When Heaven Thundered … And What It Meant


By Bruce Corley, adapted from his contribution to the new Devotions on the Greek New Testament, Volume Two: 52 Reflections to Inspire & Instruct (Paul N. Jackson, Editor).

“Now my soul is troubled, and what shall I say? ‘Father, save me from this hour’? No, it was for this very reason I came to this hour. Father, glorify your name!” Then a voice came from heaven, “I have glorified it, and will glorify it again.” The crowd that was there and heard it said it had thundered; others said an angel had spoken to him. Jesus said, “This voice was for your benefit, not mine. Now is the time for judgment on this world; now the prince of this world will be driven out. And I, when I am lifted up from the earth, will draw all people to myself.” He said this to show the kind of death he was going to die. (John 12:27-33)

The scenes recorded in John 12 bring the curtain down on the public ministry of Jesus. Here we see him speak his last words to the crowd and then hide himself from view (v. 36). The coming of the Greeks, asking to interview Jesus, marks the arrival of the appointed “hour” (v. 23). The “hour” is nothing less than the appointed time for Jesus’s death, resurrection, and exaltation—in short, his glorification. Now, dramatically, the request of the Greeks changes the clock. The shadows of death fell over Jesus, and he was deeply troubled (v. 27). His agonizing prayer closing with the resolve, “Father, glorify your name,” was answered with a thundering sound from heaven (v. 28). Some heard what they believed to be thunder; others heard audible speech—that of an angel (v. 29). Both alike were wrong. The thunder of heaven was the voice of God, a direct answer to Jesus’s petition: “I have glorified it, and I will glorify it again” (v. 28). What was garbled for the crowd was intended for their benefit, a witness to the significance of that hour, that prayer, and that inquiry from the Greeks.

On the one hand, the sound of thunder is no surprise; thunder signifying God’s majestic presence is commonplace in Scripture, as when Israel trembled at Sinai’s storm of thunder and lightning (Exod 19:16; cf. Job 37:2–5; Pss 18:11–13; 29:3–4; Rev 4:5; 8:5; 11:19; 16:18). But, on the other hand, we are surprised that this episode—the arrival of the Greeks—should ignite such a startling response. The divine voice was heard on two important occasions in Jesus’s ministry: the baptism and the transfiguration. At each of these momentous events the Father’s voice, distinct and measured, embraced the Son (Mark 1:11; 9:7). Yet there is no thunder. In contrast, one gets the impression of power, majesty, and glory in the thundering voice of John 12. Surely it is a portent of something vitally important that God should roar his endorsement from heaven’s throne.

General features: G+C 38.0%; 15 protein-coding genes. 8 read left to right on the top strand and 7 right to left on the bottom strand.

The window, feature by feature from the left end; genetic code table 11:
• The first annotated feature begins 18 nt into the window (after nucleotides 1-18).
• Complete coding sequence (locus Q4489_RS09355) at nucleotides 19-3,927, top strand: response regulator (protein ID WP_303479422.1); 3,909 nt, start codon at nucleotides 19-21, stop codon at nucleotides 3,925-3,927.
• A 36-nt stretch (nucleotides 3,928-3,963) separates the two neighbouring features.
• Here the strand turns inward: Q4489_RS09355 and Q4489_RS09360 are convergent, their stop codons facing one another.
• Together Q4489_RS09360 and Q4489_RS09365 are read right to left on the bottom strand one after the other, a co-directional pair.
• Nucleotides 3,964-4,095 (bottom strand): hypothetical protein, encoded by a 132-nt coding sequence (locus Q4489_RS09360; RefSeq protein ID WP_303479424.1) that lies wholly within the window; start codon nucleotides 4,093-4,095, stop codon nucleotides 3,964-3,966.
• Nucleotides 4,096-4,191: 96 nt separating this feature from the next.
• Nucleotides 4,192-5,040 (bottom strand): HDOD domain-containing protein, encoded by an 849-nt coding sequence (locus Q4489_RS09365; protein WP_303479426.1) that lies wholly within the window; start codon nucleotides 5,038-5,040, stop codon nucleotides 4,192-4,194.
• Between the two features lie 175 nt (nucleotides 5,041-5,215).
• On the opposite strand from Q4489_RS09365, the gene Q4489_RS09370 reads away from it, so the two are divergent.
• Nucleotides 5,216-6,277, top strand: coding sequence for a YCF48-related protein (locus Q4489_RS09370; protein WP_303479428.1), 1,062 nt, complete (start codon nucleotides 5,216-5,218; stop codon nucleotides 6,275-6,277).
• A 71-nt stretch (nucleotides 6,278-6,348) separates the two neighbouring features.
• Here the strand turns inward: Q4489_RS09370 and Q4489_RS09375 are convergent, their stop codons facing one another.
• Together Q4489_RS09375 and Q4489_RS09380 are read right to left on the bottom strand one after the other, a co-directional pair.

Heaven thunders assurance for a troubled heart. In v. 27, after the deliberative subjunctive “What shall I say?”, most versions understand another question, “Father, save me from this hour?” (NIV, NRSV, NASB, ESV, JB, GNB, NA28/UBS5), making the words a thought that Jesus refused to pray. But a positive prayer (KJV, RV, NEB, WH, SBLGNT, reading a full stop after ταύτης, “Father, save me from this hour”) fully accords with the Gethsemane prayer, “Take this cup from me” (Mark 14:36), and reflects the troubled soul of Jesus. The word “trouble” signifies revulsion, horror, anxiety, and agitation, a fearful foreboding of the death that loomed on the horizon (John 12:27; cf. 11:33; 13:21). The Father’s voice both affirms the Son’s courage and points to coming glory. Jesus endured the “hour” so that we need not be troubled (“Do not let your hearts be troubled”; John 14:1).

Heaven thunders the overthrow of the dark empire. With his exaltation, Jesus dethroned the prince of this world. This dramatic development twice comes under a powerful “now” (v. 31). “Now” emphasizes the final nature of the events that are impending. The judgment of the world and the destruction of Satan—these might all be reserved for the end times, but the end times have already begun. The decisive step has been taken. In the cross the ruler of this world has been “already judged” (16:11).

Heaven thunders the power of Jesus’s cross to draw all people. The Greeks are harbingers of the harvest to come. The death of Jesus, like seeds that fall into the ground, produces “much fruit” (12:24). By his cross he draws all to himself, no matter how unexpected, calling them out of darkness into light.

—Bruce Corley, Devotions on the Greek New Testament, Volume Two

How to Use This Book

Devotions on the Greek New Testament, Volume Two offers you 52 reflections from some of today’s best scholars of biblical Greek. The authors use a variety of exegetical approaches in their devotions—including grammatical, lexical, rhetorical, sociohistorical, and linguistic—and each devotion closes with a practical application or spiritual reflection.

Use this book as a weekly devotional or as a supplemental resource throughout a semester or sequence of courses. These devotions will inspire you to keep reading and meditating on the Greek New Testament and to find new treasures from the biblical text.

 

Devotions on the Greek New Testament

Paul Norman Jackson

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